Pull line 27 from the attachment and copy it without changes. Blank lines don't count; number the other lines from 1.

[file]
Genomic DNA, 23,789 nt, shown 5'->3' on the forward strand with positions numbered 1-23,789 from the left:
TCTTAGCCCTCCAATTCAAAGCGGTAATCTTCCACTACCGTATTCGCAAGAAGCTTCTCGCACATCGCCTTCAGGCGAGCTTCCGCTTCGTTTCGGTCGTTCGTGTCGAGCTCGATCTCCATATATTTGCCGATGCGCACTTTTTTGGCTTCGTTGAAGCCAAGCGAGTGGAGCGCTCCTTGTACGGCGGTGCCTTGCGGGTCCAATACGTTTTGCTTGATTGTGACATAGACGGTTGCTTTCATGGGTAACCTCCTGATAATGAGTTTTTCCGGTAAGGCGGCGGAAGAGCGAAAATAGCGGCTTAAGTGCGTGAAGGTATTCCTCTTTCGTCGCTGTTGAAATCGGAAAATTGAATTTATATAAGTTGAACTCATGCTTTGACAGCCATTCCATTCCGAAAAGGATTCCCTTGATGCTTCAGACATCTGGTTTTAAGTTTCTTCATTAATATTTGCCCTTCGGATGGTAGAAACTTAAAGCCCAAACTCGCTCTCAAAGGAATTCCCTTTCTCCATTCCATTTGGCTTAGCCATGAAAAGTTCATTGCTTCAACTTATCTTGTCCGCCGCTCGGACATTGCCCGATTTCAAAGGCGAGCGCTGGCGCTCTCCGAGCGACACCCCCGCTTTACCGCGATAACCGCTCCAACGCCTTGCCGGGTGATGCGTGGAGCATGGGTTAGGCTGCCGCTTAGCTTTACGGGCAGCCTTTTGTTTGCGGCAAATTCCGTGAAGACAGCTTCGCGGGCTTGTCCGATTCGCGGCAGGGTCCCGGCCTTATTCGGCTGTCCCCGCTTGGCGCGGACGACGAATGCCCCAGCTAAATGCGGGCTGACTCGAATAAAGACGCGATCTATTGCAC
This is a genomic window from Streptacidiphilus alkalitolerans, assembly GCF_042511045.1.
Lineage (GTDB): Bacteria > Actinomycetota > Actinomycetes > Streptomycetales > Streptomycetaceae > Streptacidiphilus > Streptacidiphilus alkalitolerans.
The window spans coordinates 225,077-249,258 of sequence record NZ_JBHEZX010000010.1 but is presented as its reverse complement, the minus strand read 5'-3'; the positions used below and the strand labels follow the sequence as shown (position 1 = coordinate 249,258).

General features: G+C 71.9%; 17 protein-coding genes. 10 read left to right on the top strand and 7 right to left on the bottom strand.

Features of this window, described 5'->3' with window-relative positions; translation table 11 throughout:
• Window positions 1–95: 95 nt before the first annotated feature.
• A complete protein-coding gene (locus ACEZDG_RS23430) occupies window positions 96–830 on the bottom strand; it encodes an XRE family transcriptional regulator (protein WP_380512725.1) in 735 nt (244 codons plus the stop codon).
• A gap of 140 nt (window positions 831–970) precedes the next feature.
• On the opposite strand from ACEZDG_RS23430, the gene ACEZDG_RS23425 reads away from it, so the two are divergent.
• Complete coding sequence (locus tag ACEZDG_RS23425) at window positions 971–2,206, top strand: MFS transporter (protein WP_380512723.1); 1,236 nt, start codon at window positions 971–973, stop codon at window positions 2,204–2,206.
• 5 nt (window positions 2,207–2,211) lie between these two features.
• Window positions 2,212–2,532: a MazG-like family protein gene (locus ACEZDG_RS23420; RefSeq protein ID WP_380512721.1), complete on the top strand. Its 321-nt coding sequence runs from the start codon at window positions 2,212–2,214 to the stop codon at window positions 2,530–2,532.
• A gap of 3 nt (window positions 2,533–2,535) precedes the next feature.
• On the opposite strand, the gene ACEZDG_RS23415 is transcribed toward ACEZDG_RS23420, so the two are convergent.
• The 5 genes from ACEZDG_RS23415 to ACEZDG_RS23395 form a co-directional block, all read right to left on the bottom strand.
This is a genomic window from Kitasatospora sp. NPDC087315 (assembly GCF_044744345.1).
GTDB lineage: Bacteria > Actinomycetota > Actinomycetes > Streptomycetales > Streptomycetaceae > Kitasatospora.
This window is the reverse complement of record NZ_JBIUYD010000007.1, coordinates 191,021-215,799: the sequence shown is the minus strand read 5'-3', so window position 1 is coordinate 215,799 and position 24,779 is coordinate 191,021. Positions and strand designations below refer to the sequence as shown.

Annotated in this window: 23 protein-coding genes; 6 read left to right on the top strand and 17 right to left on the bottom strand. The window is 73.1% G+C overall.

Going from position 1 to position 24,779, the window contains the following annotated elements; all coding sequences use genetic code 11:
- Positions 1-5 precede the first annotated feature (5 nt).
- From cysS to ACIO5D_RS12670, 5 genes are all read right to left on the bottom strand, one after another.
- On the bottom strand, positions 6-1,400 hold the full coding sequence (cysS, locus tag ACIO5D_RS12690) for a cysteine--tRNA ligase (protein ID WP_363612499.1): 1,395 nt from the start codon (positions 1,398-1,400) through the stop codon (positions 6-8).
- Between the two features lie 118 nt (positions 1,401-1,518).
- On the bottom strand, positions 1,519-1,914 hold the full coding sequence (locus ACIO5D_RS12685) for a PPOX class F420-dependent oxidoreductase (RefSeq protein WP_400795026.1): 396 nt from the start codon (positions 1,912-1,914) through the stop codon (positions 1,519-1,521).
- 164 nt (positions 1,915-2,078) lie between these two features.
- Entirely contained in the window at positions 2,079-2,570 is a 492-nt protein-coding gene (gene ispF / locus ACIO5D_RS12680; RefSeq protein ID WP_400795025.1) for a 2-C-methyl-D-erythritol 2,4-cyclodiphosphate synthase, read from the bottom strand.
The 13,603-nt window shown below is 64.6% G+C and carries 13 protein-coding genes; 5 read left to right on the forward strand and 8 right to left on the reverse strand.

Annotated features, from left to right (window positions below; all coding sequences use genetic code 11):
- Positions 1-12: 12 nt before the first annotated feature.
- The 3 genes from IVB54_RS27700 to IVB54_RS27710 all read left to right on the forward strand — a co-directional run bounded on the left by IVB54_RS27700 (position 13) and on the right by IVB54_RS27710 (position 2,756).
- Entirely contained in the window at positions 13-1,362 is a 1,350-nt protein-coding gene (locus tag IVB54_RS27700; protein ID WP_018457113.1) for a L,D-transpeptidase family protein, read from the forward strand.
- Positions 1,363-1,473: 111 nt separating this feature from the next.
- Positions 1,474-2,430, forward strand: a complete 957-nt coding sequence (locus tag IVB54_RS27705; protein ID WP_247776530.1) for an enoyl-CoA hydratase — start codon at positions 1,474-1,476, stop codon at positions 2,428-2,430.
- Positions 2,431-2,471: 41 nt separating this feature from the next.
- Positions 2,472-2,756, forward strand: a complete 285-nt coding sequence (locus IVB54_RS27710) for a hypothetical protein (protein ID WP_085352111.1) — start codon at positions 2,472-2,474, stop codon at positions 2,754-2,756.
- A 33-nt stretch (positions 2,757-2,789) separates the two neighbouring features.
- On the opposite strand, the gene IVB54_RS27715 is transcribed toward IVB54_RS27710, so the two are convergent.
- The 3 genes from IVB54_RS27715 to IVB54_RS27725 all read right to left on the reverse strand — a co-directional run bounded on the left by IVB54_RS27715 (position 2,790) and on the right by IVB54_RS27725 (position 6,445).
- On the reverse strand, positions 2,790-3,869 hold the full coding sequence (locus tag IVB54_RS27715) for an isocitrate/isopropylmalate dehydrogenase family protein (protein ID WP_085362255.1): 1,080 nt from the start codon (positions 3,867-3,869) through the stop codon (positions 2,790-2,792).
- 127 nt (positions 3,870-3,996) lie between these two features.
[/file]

- On the bottom strand, positions 1,519-1,914 hold the full coding sequence (locus ACIO5D_RS12685) for a PPOX class F420-dependent oxidoreductase (RefSeq protein WP_400795026.1): 396 nt from the start codon (positions 1,912-1,914) through the stop codon (positions 1,519-1,521).